Immediately following the listening exercise, Dr. Rudy presented some of his music to us. Saying his body of work is diverse is an insulting underestimation. He’s put out several albums of electro-acoustic music built around field recordings of everything from hail to farts, he’s written a 30-minute long improvisatory piece based on the theory of chakras, he’s written a super groovy concerto for alto sax and wind ensemble, etc. etc…Please check out this man’s music, it is interesting, beautiful, and inspiring.

To close out the Rudy centered activities, he and Michael Hall performed the previously mentioned 30-minute long improvisatory piece. It led to a thought-provoking discussion regarding the efficacy of improv focused performances, i.e. choosing the right venue, successfully including/engaging the audience, and we discussed the line between pure self-indulgence and actually performing with the intent to entertain others. It was a fascinating and enlightening discussion. We’ve been very lucky to hear Michael’s thoughts on composing and improvising from a performers point of view. He is of the highest caliber of players and incredibly wise and open-minded.

Later in the day were the “track” specific activities. There are three tracks: the standard track with Dr. Gibson, the improv track with Dr. Rudy, and the pedagogy track with Dr. Mobberly. I am on the pedagogy track. I love teaching, so I knew this would be the track for me.

On the first meeting with Dr. Mobberly he discussed the fact that there is almost no literature on composition pedagogy. For someone steeped in the world of academia, such as myself, it may be a good idea to develop my higher-ed teaching skills. I absolutely love watching people learn, it is one of life’s greatest pleasures for me. I look forward to discussing various methods and observing some of the greats here at UMKC work their pedagogical magic!

UMKC Composition Workshop: Day 2

Day 2 of the UMKC Composition Workshop started out with Dr. Mara Gibson sharing some of her past and recent projects with us. Her musical focus is on collaboration.  She says that 90% of the music she writes now is for people she is acquainted with so that the process feels more like a joint effort rather than a “capital-C-Composer” dictating music to others. She has also done some fascinating and beautiful work with videographers. I think that the lesson of collaboration is such an important one. Even to this day we composers feel the burden of tradition. We feel Beethoven, Brahms, and Boulez starring at us from some stormy cloud in the sky. Something that Dr. Gibson said during our first meeting on Saturday puts my preceding ramblings into concise perspective:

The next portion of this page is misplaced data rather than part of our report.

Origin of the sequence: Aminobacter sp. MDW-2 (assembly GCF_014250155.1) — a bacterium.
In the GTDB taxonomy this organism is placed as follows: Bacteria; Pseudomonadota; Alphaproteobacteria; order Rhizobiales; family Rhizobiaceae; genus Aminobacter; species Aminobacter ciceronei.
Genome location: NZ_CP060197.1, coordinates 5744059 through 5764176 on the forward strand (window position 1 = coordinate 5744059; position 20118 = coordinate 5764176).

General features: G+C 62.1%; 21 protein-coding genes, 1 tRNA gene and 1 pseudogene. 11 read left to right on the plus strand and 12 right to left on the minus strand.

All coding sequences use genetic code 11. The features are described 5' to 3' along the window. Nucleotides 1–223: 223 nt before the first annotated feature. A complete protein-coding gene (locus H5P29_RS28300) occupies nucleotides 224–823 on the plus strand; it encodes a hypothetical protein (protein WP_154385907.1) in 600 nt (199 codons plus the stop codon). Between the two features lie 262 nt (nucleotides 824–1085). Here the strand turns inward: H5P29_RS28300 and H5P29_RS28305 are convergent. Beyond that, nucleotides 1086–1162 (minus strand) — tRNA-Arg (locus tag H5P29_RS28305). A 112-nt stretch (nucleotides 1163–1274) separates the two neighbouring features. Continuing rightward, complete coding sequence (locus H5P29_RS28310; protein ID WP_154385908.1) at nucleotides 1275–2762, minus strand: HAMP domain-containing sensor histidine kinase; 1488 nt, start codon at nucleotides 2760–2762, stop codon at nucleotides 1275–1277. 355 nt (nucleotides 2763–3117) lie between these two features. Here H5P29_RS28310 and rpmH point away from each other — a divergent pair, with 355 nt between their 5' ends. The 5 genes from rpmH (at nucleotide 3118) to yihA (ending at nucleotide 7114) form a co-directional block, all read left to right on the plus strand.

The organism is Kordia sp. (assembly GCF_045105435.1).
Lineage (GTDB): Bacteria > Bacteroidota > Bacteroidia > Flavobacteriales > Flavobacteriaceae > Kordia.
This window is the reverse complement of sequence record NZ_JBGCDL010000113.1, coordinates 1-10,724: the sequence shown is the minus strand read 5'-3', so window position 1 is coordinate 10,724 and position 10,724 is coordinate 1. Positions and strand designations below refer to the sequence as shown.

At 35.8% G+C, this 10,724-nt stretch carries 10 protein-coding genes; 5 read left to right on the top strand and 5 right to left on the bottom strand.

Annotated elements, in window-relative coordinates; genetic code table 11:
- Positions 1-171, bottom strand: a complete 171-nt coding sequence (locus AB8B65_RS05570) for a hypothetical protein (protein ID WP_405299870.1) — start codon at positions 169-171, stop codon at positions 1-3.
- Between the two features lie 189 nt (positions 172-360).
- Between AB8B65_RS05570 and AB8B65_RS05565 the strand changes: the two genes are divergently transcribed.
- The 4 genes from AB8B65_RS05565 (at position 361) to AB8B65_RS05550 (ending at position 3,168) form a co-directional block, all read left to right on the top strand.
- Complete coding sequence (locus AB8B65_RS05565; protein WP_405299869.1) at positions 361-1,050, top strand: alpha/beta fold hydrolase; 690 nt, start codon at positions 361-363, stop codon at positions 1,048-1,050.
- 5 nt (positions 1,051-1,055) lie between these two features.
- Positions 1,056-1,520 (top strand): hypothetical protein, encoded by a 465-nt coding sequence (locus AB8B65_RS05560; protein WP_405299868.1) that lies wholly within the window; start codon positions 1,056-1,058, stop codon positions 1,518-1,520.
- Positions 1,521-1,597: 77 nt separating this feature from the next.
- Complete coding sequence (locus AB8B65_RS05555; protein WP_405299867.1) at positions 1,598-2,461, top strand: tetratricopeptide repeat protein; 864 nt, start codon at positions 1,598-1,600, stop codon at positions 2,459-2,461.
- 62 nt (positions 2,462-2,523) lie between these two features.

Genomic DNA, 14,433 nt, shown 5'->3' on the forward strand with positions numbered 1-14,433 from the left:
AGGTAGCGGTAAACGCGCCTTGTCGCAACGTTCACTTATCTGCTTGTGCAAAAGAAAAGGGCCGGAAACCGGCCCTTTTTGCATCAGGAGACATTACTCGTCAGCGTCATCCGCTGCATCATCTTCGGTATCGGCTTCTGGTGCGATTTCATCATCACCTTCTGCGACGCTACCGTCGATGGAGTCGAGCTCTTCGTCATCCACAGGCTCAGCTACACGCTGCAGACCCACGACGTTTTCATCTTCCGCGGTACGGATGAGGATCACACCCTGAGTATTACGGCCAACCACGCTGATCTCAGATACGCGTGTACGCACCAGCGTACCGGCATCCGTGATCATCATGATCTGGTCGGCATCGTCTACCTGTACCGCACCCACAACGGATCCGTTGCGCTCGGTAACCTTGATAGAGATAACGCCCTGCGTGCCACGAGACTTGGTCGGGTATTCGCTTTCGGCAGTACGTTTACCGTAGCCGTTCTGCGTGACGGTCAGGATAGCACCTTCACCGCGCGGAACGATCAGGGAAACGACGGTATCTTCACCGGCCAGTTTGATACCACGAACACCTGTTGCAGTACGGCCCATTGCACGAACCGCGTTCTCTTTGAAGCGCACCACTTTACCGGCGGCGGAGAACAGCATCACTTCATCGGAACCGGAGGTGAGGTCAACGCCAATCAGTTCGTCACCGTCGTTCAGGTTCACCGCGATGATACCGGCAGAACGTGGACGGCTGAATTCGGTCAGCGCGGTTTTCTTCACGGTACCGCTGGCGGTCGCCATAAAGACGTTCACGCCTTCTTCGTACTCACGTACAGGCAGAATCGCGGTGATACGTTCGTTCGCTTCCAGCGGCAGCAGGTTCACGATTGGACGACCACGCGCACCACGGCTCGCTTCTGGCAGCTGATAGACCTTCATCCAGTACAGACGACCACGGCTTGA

“Write music for people, not posterity.”

Later, we took a tour of the Nelson-Atkins Museum. It is good to know that the fine people at UMKC running this workshop understand the importance of art appreciation and would treat us to such a wonderful experience. I am not alone as a composer in being intensely interested in things outside of music, and this seems to be true of a lot of great composers. We sometimes need something extramusical to inform our work, whether it be  politics, science, or sculptures.

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Nelson-Atkins Museum

UMKC Composition Workshop

The past two nights have been close to sleepless in preparation for the UMKC Composition Workshop. Today is day one of the workshop, and so far it has been an outstanding experience, despite the sleep deprivation.

Today we were introduced to some of the composition faculty here at the University of Missouri – Kansas City. Namely, Paul Rudy, Mara Gibson, and James Mobberley. They are incredibly interesting and open-minded. I can’t wait to get to know them throughout this week!

Shortly after the panel discussion with them, we watched a wonderful presentation from the trio Ensemble of Irreproducibale Outcomes. They are a group of composers that create innovative scores for themselves that allow the players in the group to improvise and generate different outcomes for each performance. If you’re ever able to see these guys live, don’t miss it!

To end the first day we heard an excellent performance of some 20th century music. My favorites from the night were Robert Pherigo’s performance of The Alcotts from Ives’ Concord Sonata and Michale Hall (viola) and Pherigo’s performance of Berio’s Naturale.